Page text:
Campine chickens originally hais from the Antwerp region of Belgium. This pretty chicken breed is available in two different colours; silver campine and golden campine. You can typically expect to receive between two and three eggs per week from a Campine chook. These chickens typically stop laying during the cooler months and rarely go broody, so they don't make good mother hens. A broody hen from another breed or an incubator will typically need to be used for hatching Campine chicken eggs. This chicken breed does best when free ranging as they tend to be flighty, active and inquisitive. Campines are often unique in that while some are friendly others tend to be wild. If you want to keep Campine chickens you may need to clip the wings of your hen as they are good flyers.



The big, bold and beautiful Brahma chicken breed originated in India and was later introduced to the UK and US during the mid-19th century. With a majestic appearance, Brahma chooks are popular as ornamental chickens. The most common colours for this chicken breed are triple lace, pencil partridge, Columbian, gold, cuckoo, Buff Columbian and white. Given the sheer size of this chicken breed, you may be surprised at how average their egg size is! They take a bit longer to reach maturity, so expect your Brahma chicken to begin laying at about seven months of age. Once they do begin laying, expect two or three eggs per week. Brahma chickens make excellent brooders and mother hens. If you want to keep chickens as pets, the Brahma breed is a great choice as they are quite docile, can be easily trained and are very social. Brahma chooks are also tolerant of other chicken breeds as well. Due to the size of this chicken breed, you may need more coop space to accommodate your Brahma chickens. This breed does prefer to roam, but can also be happy when kept in a spacious chicken run.


The Dominique chicken breed, also referred to as Pilgrim Fowl or Dominicker was once a very common breed of backyard chicken in America. It is believed that Dominique chickens were brought to the US during the colonial period. One of the reasons this breed is so popular is its hardiness. You can expect Dominique hens to begin laying at about six months of age. The eggs are light brown and medium sized. Dominique hens tend to be good brooders and mother hens. You can typically expect these hens to lay two to three eggs per week. Dominique chooks make great pets due to their calm, docile natures, however, roosters can be quite aggressive with other birds and even sometimes the family cat!


The Sussex chicken breed is another popular option if you are looking to keep backyard chickens. Sussex chickens are excellent layers and will produce up to 250 eggs per year. The Sussex chicken breed is also a great for keeping as a pet thanks to them being curious and docile birds. They are excellent at foraging and thrive as as free-range chickens or in a spacious chicken run.



The Leghorn is a classic chicken breed that actually originates from Italy. This chicken breed is quite adept at flying so you may need to clip their wings or keep these flighty ladies in a secure and spacious chicken run in order to prevent backyard chicken coop escapes. Leghorn chickens prefer to roost high up in trees, so it is a good idea to have some high roosting perches inside your chicken run. Like most chooks, the Leghorn chicken breed is clever and prefers to forage freely, but are fine with confinement in a spacious chicken run with plenty of entertainment. The reason Leghorns are so popular is the high egg production you can expect, typically producing about 280 large white eggs per year. It is for this reason that most commercial egg producers prefer this breed. Leghorns begin producing eggs at about 18 weeks of age.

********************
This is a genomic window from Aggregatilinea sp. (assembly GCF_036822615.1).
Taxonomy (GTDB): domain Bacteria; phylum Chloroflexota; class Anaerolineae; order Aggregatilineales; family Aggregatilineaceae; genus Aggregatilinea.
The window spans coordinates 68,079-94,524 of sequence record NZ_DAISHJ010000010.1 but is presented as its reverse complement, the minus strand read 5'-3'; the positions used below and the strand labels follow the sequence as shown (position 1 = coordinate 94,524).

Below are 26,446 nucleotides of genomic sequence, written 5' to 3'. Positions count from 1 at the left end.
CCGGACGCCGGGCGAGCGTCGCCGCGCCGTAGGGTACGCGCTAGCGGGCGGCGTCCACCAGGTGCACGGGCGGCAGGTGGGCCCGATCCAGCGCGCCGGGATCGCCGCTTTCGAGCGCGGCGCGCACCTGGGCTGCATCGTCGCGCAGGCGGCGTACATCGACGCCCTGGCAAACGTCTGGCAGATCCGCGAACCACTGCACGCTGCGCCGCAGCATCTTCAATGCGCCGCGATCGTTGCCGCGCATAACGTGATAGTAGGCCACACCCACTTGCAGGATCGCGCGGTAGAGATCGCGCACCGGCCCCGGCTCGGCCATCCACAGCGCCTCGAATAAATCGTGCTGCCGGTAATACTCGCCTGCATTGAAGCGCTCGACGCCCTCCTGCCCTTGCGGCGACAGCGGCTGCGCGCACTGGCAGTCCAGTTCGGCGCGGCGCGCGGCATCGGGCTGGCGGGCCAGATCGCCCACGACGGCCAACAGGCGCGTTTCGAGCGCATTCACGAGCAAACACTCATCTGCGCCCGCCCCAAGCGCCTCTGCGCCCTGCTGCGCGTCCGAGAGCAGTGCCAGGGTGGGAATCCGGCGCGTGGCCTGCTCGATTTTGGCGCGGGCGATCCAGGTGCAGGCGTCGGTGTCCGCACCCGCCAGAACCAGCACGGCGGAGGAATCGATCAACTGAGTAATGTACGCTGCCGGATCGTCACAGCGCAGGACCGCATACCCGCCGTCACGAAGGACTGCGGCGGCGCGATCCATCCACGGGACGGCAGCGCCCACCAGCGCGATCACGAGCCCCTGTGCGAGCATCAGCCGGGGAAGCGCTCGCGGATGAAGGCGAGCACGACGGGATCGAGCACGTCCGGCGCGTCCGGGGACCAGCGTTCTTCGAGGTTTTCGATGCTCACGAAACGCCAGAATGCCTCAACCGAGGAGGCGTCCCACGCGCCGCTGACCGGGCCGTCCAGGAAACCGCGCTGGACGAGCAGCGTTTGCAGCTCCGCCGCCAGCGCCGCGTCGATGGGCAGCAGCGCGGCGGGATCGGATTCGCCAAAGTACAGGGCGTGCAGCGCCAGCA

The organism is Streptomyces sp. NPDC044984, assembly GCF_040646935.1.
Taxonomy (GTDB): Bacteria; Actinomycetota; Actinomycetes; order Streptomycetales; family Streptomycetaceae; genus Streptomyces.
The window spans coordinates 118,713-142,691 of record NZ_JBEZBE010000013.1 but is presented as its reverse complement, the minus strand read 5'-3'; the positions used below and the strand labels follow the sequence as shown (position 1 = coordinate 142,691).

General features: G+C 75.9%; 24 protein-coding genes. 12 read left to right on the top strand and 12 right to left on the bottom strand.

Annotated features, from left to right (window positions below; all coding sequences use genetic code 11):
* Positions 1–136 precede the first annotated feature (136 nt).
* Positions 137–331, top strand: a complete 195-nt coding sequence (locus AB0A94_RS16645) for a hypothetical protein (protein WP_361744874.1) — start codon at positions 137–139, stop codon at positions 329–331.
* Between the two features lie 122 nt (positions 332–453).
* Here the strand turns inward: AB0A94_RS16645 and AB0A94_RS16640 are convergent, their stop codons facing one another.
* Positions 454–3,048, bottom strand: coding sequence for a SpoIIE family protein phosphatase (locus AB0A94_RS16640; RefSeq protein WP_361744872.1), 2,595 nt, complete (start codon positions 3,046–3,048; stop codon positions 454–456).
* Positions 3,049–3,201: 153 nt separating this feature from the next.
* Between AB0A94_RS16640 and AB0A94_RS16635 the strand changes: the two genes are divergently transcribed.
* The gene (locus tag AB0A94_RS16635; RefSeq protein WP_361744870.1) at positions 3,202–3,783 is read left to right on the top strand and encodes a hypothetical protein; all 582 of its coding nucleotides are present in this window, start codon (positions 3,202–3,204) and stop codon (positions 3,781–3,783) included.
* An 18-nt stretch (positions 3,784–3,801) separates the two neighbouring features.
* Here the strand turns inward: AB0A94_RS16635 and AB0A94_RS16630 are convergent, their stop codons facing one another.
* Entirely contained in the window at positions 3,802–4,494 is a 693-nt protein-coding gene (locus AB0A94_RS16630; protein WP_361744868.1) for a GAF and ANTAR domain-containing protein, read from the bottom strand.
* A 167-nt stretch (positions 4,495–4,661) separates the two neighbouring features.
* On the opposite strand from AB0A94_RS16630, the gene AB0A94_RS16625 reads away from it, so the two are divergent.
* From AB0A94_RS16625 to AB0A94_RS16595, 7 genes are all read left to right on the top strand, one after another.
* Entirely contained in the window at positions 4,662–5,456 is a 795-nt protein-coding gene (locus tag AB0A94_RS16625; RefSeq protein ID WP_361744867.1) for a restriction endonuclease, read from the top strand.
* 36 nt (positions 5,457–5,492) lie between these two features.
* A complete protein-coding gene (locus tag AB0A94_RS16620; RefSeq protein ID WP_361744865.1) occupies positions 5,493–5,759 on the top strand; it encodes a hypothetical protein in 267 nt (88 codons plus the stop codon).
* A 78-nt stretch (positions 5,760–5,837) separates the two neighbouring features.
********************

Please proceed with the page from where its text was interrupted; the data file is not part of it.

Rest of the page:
Deciding to become a chicken parent is the easy part. The hardest is deciding on your favourite breed! From lush Leghorns to sassy Silkies, there are so many amazing breeds to consider when starting your own flock. It can be eggstremely overwhelming to find the perfect fit for you and your family. So, where should you begin?

Cluckily, our friends over at Chickenpedia have created an amazing Chicken Breeds Course. This extensive online course shares useful advice on choosing the right chickens for you as well as size & frequency of eggs laid. It really is a great way to find your perfect backyard buddies which is why I highly recommend them to all of my readers! You’ll even learn about their individual personalities, and be able to use their family-friendly compatibility scale through this well-structured program.The courses are beginner-friendly and filled with vital information to help you raise a happy, healthy flock.

As chicken keepers, we want to do an eggcellent job when caring for our feathered friends. Unfortunately, many of us struggle to handle chicken health or behaviour issues, especially in the first few years of having a flock. Chickenpedia have a full range of comprehensive online courses that cover everything you didn’t know you need to know and then some more! From healthcare to raising baby chicks to feeding and behavior, get the knowledge and confidence to successfully look after your chickens.

As a member, you will get access to ALL their fantastic courses. So, no need to wing it, become a confident chicken keeper. Click here to check out Chickenpedia today! 

Find out more about which chicken breeds are right for your backyard chicken coop by visiting our top 20 backyard breeds here!